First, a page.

You recently announced a profit for the first quarter?
We did. However it is still too early to declare victory as we are still undergoing a lot of changes. We are changing structures, processes and procedures. This country has learnt a big lesson over the past two years – that in order to succeed and be able to become a protagonist again, business cannot be as usual. This applies not only to Hellenic Bank or the banking sector, but for the economy as a whole. We all have to change and reinvent our business model, primarily as a country, to make it competitive and sustainable.
You are one of the most powerful women that we have met in Cyprus so far and you are in a very male dominant sector, banking. Tell us about yourself.
Well, things have to change in Cyprus – as I said, business cannot be as usual. I suppose that being a woman at the top of a banking institution helps to pass the message across that nothing is as we used to know it and that we need drastic and disruptive changes in order to win this battle.
It must have been very difficult because of what Greece has been through now in terms of the banks over there. How does Hellenic operate in terms of the head office? Is it completely independent here? Does it have branches in Greece or is it only in Cyprus?
Hellenic Bank has no presence in Greece other than a representative office. The Bank’s name is a bit of a misnomer, often creating the wrong impression, as it is a Cypriot bank. The instability of the Greek economy and the Greek banking system has however encouraged a number of Greek entities to look for banking relationships offshore Greece. We are currently servicing a number of Greek clients outside of Cyprus.
I have two questions: For the international investor, what would be your message? And where do you see potential and opportunities on the island?
Cyprus is a recovery and growth success story. We had a simple target as a country: we wanted to make Cyprus a better place to live in, visit, work and invest. We have worked very hard to achieve that target, making all the painful but necessary sacrifices, reforms and changes. Now, the banking sector has been successfully restructured, recapitalized and has strengthened its governance and supervision. Therefore the banks can now be a reliable partner for investors in the country.
As far as sectors are concerned, we have seen that, throughout the crisis, there were three sectors that were quite resilient: services, tourism and shipping. In addition, we see that the energy sector potentially offers a lot of opportunities and has a lot of prospect. I also want to mention the transformative effect on the economy of a potential reunification of the island. I am sure that this prospect of the reunification of Cyprus will have a multiplier effect on the growth prospect and future of this island. Cyprus has all the elements required to become a local hub in the area and a safe harbor for the region.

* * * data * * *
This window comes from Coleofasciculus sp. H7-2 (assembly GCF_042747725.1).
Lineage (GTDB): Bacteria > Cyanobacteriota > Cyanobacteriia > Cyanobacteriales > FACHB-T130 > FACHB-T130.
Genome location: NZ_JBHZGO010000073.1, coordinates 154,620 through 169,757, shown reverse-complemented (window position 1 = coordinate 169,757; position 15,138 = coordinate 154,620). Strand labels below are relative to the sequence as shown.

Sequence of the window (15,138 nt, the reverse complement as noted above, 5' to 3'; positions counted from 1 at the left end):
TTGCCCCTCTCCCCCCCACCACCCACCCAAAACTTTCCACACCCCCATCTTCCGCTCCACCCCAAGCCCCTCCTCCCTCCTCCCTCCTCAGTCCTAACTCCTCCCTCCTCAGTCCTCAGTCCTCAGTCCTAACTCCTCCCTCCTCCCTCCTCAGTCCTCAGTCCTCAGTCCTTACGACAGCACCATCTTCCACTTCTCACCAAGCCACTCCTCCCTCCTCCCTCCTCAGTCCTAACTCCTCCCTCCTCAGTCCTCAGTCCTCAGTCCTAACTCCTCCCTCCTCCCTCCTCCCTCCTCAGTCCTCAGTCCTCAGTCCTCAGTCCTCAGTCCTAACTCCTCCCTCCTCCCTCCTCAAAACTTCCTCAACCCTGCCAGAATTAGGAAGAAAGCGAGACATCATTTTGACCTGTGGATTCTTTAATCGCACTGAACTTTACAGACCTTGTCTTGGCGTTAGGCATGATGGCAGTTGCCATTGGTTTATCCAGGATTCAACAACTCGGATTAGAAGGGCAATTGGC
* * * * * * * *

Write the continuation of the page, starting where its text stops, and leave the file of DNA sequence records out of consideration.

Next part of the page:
On a private note, what kind of experience did you have reaching the chairwoman position? Did you start in the banking sector or somewhere else?
I am a chartered accountant by profession. No, I have never worked in the banking sector before becoming Chairwoman of the Board of Hellenic Bank. I have worked in the private sector in managerial positions for a number of years, before joining the Ministry of Finance as Director of the Minister’s office in 2013. I was then appointed as Commissioner for the Reform of the Public Service and right after that the Hellenic Bank share holders offered me the position as Chairwoman of the Board. It is a very challenging task, to be chairing a bank in this transformative period, but the fact that I am uncontaminated from banking practices of the past and at the same time I am young, dynamic and hardworking makes this job truly fulfilling. I see things changing in the bank, in the banking system and in the country and I am really proud to be part of this change.
It is hard for people to go through these changes, but when you look back on it, you will see that you saved things.
That is true. In the short term, it is a painful process, in the medium term we will be happy to see our children growing up in a better place and in the long term we will have an exciting story with a happy ending to share with our grandchildren!
Thank you, Ms. Georgiadou, for meeting with us.